Now it is vital for the psychoanalytical drive not to succumb to the same trap of mystifying what justice means in this covenant. The two banalities that should be avoided in psychoanalysis are: first, the kind of thinking in the old Greek narcissistic way of self-knowledge, the idea that one has to obsessively improve and know oneself, rapport sui, and so on; and second is the endless striving of always meriting the position where one must not suffer and ease suffering, the idea that one has to find happiness always in each suffering moment. No, these two prosaic misunderstandings move away from the point. Instead, one has to dedicate oneself to an external cause and fight for it, that is to say, in avoidance to the trap of the early workers, to move away from the petty thinking of ‘whether or not this is just for me to accept that the late workers are paid the same’, or even the big questions like why is injustice part of human society, the cynicisms of politics, love, and so on. In other words, one has to move on from the idea that one is carrying the problems of this world, and that the only happiness for oneself is only one’s own happiness – and I attack blatantly everyone or everything that one holds dearest as extensions of this happiness: the nepotisms of persons and the idolatry of things. Here, I even go further than the cliché that suffering is necessary for one to succeed: on the contrary, there are more important and necessary things than one’s personal suffering and one’s bourgeois soul-searching of oneself. Every passing hour should rather be confined to this external devotion of selfless giving. Days are given for work, which means that the dialectic of fighting for one’s salvation, as St. Paul says, is always imperative and the same calling to pray unceasingly warrants the same kind of work one must strive not just for oneself but also for everyone. Within this daily drive of dedicating oneself for the salvation of all, this work in the vineyard, justice regains its eternal character. In this constant rehabilitation and allowance of self-giving in the distinct works that are uniquely inhibited to each person, one can find progressively the just compensation of new meanings to live for.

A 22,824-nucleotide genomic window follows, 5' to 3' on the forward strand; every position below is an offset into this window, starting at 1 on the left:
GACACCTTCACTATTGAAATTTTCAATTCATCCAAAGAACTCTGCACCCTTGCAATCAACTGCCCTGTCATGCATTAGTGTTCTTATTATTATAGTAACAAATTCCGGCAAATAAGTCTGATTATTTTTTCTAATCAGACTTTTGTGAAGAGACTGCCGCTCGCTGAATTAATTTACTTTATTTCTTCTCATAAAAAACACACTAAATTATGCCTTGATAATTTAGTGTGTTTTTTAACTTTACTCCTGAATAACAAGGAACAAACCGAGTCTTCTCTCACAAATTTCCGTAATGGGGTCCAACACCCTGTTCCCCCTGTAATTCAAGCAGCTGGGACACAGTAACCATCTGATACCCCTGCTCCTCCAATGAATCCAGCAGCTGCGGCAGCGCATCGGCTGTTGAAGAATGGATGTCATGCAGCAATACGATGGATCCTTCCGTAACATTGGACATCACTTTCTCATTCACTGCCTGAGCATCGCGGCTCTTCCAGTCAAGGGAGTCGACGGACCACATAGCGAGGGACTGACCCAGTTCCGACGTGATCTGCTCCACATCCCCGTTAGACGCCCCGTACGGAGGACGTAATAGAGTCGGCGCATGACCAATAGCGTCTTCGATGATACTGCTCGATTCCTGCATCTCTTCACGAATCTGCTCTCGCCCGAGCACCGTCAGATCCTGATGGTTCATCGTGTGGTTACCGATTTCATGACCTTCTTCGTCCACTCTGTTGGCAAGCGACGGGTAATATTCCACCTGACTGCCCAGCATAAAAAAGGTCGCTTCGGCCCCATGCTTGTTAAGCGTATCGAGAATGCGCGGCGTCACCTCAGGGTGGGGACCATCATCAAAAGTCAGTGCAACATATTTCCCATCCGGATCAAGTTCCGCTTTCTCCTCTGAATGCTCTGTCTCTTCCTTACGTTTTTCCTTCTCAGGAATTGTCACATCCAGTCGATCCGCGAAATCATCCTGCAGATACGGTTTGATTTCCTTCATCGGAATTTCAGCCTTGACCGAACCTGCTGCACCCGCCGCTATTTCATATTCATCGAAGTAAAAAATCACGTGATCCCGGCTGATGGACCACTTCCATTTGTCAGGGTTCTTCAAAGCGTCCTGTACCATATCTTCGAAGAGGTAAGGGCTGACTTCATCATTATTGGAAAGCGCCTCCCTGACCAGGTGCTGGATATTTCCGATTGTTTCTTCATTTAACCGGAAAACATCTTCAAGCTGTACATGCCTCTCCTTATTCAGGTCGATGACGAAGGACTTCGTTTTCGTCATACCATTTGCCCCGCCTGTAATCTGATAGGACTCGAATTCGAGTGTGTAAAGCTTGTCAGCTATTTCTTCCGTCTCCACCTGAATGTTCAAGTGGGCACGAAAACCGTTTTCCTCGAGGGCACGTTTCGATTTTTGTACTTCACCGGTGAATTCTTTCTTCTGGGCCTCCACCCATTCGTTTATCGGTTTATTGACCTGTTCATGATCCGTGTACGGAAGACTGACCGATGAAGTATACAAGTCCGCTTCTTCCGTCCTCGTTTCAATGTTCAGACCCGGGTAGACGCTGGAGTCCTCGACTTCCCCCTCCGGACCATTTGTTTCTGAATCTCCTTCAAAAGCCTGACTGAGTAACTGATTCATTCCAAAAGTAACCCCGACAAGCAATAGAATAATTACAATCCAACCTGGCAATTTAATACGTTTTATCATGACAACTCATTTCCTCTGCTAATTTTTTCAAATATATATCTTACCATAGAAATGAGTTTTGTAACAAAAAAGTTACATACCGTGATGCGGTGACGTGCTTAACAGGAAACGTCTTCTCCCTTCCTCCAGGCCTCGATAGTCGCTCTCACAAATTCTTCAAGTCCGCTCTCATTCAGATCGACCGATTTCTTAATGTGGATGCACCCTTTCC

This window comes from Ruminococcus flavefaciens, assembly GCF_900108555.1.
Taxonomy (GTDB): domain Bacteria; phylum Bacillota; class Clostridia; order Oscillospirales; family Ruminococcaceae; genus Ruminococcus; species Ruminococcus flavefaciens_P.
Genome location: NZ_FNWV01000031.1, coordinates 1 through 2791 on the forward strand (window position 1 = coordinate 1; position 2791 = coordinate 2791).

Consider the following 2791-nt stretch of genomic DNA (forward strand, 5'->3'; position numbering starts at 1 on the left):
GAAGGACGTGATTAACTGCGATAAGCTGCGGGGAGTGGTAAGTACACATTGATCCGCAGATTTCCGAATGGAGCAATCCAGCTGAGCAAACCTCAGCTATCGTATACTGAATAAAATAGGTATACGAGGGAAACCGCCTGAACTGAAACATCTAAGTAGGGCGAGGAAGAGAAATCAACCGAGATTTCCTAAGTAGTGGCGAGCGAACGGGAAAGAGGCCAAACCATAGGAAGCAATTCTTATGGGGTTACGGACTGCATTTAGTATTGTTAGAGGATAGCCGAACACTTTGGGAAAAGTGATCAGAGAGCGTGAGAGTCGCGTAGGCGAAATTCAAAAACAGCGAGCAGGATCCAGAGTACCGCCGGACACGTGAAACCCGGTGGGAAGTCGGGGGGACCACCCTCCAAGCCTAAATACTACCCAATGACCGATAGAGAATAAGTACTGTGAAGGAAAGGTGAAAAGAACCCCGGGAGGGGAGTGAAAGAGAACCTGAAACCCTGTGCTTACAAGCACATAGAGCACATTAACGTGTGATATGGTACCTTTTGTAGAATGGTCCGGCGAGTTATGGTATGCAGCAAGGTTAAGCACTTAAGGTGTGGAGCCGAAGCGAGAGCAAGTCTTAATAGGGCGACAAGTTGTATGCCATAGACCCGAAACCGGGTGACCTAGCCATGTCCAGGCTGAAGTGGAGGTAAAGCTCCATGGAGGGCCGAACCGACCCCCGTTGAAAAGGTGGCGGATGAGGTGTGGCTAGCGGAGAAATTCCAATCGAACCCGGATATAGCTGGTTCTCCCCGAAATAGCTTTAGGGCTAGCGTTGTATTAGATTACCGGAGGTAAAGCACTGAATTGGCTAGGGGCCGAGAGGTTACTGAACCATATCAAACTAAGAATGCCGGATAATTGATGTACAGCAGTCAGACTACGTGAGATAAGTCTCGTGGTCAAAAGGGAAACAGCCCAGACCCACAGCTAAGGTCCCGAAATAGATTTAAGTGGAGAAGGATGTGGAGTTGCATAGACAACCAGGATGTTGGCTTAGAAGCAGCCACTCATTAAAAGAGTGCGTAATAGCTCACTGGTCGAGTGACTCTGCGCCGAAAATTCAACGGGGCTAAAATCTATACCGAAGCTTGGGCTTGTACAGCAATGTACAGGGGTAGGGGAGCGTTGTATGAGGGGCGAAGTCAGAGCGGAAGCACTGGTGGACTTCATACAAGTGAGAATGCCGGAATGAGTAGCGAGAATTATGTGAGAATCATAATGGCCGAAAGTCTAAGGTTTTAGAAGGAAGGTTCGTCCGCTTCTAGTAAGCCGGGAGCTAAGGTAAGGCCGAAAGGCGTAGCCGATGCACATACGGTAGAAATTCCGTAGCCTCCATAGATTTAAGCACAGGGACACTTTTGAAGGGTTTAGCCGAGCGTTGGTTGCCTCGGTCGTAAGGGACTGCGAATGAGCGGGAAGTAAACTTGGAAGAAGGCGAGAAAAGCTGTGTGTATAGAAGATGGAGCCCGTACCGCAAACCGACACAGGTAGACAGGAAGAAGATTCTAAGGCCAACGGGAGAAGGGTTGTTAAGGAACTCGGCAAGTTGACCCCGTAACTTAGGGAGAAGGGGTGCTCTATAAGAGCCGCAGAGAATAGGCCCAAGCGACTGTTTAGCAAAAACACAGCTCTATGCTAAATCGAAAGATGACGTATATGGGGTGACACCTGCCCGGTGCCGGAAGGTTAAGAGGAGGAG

But a final point that resembles the predicament of this scenario has to be inserted. It is the idea in another scriptural text which states that the Kingdom of heaven is like a thief – salvation is like an unexpected guest. Equivocally, no other guest that subjects to the metaphor of a lion waiting for someone to devour than the demonizing evil preventing for one to work. The scary conclusion is when this moment of paralysis reaches the end, when it suspends the preparation and freedom of one to acknowledge that the end is already near. One even has to go further to describe this as a foolish act like the virgins who failed to prepare. Salvation nearing is the twilight of one’s life, the payment drawn close. And the unpredictability of this time is not even clear. This is why justice still stands its eternal bearing in the world because one cannot fully choose to be in the most privileged position. The privileged part is of course to play the prodigal son or the late worker in one’s entire life with the planned eleventh hour serving as time to be serious, to convert and to ask for the grace of salvation – for anyway, the calling is the same. But because of this unforeseen character of the twilight payment, this judgment of the just master who will pay the necessary wage like a thief, one has to continuously instigate the responsive act of deserving at least the minimum wage. The point then in this dilemma of justice is precisely to keep working, as early as possible, because the expiration towards the end, as it were, remains certainly cryptic.
With this logic of working unceasingly for salvation as early as possible, one can relate a wonderful lesson with a Dominican author who once explored and situated the cardinal virtues in the four stages of life. Where would one place prudence, temperance, justice and fortitude in the developing stages of childhood, adolescence, adulthood, and old age? The message is that fortitude is for the elderly so that they can face death openly, prudence for the adults who are to make their life-decisions, temperance for the adolescents who are raging in their passions and hormones, and justice, as it would appear surprisingly, for the children – for in this stage, they should first learn the crucial lesson of right and wrong, even the lesson of forgiving them as to the molding of their behavior when they commit mistakes. From there, children should already have the idea that as early as possible, they should do the right thing because this habit is going to be the second nature that will be carried over until the end. So again, the beginning is essential for in it the most important lesson lies. One must not wait for the end to catch one off-guard. Instead, one should work constantly and as early as possible to be just – to be in the right temperament to think over and live for the finale of an eventual redemption.